An exemption from the registration requirements of the Securities Act of 1933 for intrastate offerings if certain requirements are met. One such requirement is that 100% of the purchasers must be from within one state.
Rule 145?
A regulation covering mergers and acquisitions that also exempts stock splits and stock dividends from the registration requirements of the Securities Act of 1933.
Rule 144?
A regulation that provides for the sale of stock and control stock. Filing with the SEC is required prior to selling restricted and control stock. The number of shares that may be sold is limited.
Firm Commitment?
A type of underwriting where the underwriters agree to purchase the entire issue from the issuer. If they do not sell the entire issue, they cannot return the unsold portion to the issuer.
Best Effort?
An offering in which the investment banker agrees to distribute as much of the offering as possible and to return to the issuer any unsold shares. Issuer is responsible for any unsold shares.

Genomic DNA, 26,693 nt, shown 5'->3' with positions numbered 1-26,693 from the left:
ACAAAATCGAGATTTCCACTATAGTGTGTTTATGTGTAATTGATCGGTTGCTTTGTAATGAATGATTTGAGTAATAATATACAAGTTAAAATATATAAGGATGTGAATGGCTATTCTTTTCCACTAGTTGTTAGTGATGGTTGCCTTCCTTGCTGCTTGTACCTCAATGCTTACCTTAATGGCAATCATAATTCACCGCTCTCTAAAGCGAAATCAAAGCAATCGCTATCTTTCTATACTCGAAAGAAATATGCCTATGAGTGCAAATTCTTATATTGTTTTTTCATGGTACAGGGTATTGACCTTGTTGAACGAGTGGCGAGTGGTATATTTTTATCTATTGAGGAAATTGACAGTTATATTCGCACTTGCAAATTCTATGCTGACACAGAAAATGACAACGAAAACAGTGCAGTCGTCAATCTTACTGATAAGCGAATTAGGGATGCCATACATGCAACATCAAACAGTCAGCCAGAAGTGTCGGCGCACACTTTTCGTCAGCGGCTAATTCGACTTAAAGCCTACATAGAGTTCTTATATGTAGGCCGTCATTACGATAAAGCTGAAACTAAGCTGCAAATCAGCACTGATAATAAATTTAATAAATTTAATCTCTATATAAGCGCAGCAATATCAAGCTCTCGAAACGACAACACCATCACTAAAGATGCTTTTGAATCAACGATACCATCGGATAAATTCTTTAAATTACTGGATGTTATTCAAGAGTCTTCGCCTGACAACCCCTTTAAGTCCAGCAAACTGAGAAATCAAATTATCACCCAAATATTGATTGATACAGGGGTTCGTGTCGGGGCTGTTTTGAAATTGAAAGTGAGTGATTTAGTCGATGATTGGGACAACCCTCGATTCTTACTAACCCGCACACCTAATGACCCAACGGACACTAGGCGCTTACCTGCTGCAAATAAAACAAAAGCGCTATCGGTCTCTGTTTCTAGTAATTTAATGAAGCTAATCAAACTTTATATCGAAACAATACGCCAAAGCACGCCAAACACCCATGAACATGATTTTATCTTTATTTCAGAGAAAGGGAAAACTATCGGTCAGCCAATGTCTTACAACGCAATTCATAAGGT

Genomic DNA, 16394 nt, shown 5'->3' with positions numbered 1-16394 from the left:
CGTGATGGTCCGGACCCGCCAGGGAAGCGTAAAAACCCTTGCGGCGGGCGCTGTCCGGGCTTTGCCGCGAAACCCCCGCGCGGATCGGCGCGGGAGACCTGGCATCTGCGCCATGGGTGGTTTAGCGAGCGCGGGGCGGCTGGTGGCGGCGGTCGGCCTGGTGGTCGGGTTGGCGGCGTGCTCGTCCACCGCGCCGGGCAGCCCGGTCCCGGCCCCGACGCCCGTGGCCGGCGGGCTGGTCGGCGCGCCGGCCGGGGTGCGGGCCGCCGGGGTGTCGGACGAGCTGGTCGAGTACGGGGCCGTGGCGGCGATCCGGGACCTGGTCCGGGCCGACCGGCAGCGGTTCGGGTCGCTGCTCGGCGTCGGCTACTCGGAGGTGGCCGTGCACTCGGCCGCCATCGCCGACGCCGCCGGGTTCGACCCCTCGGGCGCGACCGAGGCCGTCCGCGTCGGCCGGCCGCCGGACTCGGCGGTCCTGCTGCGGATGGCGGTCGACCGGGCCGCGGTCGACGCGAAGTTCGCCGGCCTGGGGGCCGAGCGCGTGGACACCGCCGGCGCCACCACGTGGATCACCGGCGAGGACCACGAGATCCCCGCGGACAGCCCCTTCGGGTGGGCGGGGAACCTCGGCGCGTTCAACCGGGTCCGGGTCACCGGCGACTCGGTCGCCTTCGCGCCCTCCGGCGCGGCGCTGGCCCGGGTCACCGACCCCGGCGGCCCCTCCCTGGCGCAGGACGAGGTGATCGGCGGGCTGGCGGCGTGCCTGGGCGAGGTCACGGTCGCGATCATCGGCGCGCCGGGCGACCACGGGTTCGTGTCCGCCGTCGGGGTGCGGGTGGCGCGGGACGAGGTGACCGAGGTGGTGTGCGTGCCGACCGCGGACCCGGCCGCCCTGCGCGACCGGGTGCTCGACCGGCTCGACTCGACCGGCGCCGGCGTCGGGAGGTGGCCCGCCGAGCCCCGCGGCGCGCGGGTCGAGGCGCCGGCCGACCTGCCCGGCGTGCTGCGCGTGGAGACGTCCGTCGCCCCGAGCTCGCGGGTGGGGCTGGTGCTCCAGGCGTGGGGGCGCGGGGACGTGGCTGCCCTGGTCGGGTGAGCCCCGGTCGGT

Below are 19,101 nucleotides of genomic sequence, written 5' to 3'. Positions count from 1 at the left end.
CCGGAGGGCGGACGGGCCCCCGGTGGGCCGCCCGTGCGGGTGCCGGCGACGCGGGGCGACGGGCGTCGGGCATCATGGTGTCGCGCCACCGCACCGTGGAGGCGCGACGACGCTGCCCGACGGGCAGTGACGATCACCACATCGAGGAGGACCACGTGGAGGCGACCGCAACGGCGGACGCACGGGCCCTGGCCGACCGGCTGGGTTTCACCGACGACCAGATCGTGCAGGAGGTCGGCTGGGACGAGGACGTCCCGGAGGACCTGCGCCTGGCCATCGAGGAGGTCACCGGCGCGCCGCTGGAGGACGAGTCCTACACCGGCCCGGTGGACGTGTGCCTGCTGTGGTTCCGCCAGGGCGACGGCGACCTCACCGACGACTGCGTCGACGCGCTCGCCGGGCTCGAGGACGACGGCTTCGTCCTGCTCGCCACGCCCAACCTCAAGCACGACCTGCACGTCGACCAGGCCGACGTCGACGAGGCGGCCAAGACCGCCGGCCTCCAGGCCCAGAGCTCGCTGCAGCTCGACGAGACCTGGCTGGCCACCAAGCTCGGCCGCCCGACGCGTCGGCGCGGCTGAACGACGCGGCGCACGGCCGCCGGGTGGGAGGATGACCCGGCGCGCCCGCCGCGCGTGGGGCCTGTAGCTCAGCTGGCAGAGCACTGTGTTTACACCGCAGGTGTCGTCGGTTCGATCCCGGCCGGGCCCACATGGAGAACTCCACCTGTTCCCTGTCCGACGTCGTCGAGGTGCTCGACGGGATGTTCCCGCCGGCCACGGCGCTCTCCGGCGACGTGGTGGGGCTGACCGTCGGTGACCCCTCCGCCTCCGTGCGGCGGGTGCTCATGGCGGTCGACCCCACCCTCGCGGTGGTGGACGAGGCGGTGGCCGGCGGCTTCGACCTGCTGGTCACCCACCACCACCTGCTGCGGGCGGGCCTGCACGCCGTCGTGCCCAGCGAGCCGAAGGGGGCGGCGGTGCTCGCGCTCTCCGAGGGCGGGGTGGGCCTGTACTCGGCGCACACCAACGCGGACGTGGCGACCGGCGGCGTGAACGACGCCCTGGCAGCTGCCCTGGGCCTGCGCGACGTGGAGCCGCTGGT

All or None?
1) A type of order where the client wants the entire order executed or none of it. 2) A type of best efforts underwriting in which the issuer will sell the entire amount, or cancel the entire issue.
Rule 144A?
An exemption to the holding period and volume restrictions of Rule 144 for qualified institutional buyers.
What is the Securities Act of 1933?
The federal law that covers new issues of securities. It provides for full disclosure of pertinent information relation to the new issue and also contains antifraud provisions.
Securities Exchange Act of 1934?
The federal law that regulates broker-dealers and secondary market securtieis transactions.